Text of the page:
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Your View: Football games not place for protests, but colorblind unity

Your View: Football games not place for protests, but colorblind unity

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I am writing in response to a recent column in the Bristol Herald Courier by Mike Pace, “Football games, protest, don’t mix.” I heartily agree with his comments, and am currently not watching televised NFL games.

There are other sports columnists who agree that sports once unifying and inspiring have become divisive. Jason Whitlock, TV and radio host, writes “The entire American sports world — a culture that traditionally celebrates victors, meritocracy, colorblindness, and patriotism has suddenly immersed itself in black victimization and left-wing radicalism.” This is damaging American culture, and undermines national pride.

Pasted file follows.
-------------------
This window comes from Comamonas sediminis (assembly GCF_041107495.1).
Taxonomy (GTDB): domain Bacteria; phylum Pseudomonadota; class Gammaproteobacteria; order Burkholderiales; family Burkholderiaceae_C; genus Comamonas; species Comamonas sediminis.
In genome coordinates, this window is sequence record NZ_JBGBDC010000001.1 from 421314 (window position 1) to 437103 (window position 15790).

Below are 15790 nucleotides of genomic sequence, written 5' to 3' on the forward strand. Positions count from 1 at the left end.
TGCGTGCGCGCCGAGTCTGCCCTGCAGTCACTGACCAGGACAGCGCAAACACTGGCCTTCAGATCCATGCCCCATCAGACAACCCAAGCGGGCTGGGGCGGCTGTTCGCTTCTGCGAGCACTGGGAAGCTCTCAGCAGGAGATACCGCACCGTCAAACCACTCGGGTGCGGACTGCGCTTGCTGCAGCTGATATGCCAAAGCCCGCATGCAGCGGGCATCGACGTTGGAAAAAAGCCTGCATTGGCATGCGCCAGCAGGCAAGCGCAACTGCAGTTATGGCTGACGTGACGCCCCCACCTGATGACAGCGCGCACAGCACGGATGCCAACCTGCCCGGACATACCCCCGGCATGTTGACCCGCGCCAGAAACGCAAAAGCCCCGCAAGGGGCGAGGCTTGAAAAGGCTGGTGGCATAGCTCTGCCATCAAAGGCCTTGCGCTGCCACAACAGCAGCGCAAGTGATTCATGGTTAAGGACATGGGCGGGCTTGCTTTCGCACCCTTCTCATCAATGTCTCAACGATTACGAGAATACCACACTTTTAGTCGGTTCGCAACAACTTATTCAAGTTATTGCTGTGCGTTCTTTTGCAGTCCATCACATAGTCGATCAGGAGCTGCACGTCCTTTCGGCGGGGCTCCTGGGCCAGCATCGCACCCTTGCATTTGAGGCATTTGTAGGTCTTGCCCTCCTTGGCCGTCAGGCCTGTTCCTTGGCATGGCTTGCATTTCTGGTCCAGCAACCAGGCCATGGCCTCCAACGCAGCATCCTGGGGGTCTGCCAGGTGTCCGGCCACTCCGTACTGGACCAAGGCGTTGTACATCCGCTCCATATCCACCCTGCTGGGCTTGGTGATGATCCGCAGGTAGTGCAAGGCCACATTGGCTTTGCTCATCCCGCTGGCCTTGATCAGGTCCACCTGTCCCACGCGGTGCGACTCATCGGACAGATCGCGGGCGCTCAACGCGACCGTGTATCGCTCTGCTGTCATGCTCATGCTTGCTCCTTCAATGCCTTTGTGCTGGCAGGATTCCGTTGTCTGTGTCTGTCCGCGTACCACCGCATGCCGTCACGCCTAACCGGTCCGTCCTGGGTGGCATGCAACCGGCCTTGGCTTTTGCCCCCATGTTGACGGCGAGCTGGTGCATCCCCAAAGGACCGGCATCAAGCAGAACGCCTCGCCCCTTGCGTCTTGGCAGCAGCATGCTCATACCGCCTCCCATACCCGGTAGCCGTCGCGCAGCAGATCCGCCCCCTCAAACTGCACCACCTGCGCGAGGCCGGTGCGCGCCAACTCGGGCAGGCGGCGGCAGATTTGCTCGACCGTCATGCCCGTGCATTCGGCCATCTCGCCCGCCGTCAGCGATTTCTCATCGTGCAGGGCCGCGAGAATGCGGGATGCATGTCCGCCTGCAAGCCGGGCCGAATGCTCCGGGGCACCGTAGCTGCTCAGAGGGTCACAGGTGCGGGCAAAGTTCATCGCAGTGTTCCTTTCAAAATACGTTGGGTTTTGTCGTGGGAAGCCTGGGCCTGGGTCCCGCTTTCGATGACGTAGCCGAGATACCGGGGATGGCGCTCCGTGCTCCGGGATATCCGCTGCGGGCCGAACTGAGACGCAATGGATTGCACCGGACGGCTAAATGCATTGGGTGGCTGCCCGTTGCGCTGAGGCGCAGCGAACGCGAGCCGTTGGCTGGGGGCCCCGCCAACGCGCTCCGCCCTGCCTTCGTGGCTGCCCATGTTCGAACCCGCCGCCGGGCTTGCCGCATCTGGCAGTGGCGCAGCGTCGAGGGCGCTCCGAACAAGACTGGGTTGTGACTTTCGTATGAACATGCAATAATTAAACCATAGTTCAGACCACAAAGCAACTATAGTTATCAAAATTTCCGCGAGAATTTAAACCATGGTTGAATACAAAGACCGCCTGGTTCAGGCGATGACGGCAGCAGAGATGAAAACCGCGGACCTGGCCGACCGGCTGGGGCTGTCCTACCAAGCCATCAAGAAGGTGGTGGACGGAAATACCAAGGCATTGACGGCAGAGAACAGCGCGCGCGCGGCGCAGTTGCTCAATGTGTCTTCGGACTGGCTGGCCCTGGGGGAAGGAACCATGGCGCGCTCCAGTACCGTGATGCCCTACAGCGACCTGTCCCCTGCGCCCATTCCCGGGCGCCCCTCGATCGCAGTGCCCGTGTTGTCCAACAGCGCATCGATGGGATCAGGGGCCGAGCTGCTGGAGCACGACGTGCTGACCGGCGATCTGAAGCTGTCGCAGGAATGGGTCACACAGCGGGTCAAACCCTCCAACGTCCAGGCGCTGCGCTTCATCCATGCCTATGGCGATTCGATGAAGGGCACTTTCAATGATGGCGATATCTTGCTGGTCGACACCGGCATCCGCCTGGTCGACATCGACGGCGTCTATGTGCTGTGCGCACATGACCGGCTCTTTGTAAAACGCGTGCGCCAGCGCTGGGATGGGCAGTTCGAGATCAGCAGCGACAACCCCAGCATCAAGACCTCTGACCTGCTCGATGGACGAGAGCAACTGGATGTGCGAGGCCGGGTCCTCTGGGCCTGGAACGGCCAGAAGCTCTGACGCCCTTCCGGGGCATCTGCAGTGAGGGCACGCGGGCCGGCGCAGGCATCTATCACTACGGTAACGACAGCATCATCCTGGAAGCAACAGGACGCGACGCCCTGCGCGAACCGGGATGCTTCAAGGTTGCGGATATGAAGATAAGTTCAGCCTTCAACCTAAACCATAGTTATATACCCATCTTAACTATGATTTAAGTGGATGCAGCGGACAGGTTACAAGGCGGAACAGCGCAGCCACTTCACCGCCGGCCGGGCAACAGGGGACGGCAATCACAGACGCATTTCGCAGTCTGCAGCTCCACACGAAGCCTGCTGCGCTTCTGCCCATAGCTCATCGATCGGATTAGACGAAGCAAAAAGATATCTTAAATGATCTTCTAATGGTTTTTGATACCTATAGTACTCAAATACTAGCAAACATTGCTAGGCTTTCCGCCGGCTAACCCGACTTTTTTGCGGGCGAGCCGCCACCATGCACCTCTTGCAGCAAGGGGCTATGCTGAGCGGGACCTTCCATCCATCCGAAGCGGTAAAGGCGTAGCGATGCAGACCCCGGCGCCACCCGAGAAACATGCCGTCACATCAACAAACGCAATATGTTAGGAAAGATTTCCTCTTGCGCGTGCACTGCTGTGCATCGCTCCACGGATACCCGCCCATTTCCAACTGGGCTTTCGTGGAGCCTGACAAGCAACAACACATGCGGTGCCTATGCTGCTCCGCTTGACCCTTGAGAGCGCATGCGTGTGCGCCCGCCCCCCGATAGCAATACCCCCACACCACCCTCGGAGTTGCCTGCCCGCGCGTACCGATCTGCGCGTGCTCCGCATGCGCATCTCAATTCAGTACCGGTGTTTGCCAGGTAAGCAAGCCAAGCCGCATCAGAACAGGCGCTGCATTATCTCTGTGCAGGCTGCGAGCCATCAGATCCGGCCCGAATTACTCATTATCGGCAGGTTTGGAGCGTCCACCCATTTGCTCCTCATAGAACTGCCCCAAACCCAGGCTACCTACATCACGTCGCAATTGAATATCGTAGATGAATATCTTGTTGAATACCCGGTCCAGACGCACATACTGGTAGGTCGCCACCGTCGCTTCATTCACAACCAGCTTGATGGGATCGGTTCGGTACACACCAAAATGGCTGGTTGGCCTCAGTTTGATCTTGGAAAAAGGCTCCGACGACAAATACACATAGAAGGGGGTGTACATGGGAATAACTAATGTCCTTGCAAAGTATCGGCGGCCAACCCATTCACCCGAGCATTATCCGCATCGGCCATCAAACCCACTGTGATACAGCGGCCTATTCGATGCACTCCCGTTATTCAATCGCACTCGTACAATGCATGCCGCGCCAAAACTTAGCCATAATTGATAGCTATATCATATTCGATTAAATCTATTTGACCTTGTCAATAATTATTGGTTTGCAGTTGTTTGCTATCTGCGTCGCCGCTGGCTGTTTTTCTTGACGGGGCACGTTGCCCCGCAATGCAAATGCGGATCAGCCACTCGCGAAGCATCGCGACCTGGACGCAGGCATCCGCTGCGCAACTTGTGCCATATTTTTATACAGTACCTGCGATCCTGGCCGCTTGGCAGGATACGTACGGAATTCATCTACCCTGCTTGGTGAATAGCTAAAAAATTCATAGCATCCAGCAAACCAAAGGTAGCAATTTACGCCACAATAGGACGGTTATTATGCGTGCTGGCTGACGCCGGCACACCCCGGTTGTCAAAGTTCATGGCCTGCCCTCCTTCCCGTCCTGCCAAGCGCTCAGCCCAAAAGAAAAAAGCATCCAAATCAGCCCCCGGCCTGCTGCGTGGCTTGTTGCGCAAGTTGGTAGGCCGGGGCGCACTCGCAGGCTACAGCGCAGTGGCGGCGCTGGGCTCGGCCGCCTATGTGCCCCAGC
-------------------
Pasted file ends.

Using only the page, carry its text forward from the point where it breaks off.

Alejandro Villanueva, a Pittsburgh Steelers offensive tackle, Army Ranger Bronze Star recipient, writes of players national anthem protests, “I don’t know if the most effective way is to sit down during the national anthem with a country that’s providing you freedom, providing you $16 million a year when there are black minorities that are dying in Iraq and Afghanistan for less than $20,000 a year.”

Fans are voicing protest with their TV remotes, giving the televised NFL and NBA games disturbingly low TV ratings. By not watching, sports fans object to politics infecting sports — whether they agree with the sentiments or not, they just want to enjoy a game without being lectured. This includes social logos on playing fields and player jerseys, and woke multi-millionaire players lecturing us on social justice issues.

As a fan, I hope feckless leadership in the NFL and NBA will take steps to returning American sports to what it has been in the past, a force for unity, and a model of a diverse and colorblind meritocracy.

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